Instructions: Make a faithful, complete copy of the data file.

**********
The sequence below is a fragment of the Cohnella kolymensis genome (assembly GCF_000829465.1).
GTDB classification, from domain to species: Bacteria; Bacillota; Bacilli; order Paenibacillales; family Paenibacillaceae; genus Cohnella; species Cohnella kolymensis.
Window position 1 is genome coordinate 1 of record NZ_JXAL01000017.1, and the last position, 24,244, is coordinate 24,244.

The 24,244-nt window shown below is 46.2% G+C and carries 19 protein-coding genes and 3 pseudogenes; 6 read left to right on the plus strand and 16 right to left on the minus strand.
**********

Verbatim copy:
The sequence below is a fragment of the Cohnella kolymensis genome (assembly GCF_000829465.1).
GTDB classification, from domain to species: Bacteria; Bacillota; Bacilli; order Paenibacillales; family Paenibacillaceae; genus Cohnella; species Cohnella kolymensis.
Window position 1 is genome coordinate 1 of record NZ_JXAL01000017.1, and the last position, 24,244, is coordinate 24,244.

The 24,244-nt window shown below is 46.2% G+C and carries 19 protein-coding genes and 3 pseudogenes; 6 read left to right on the plus strand and 16 right to left on the minus strand.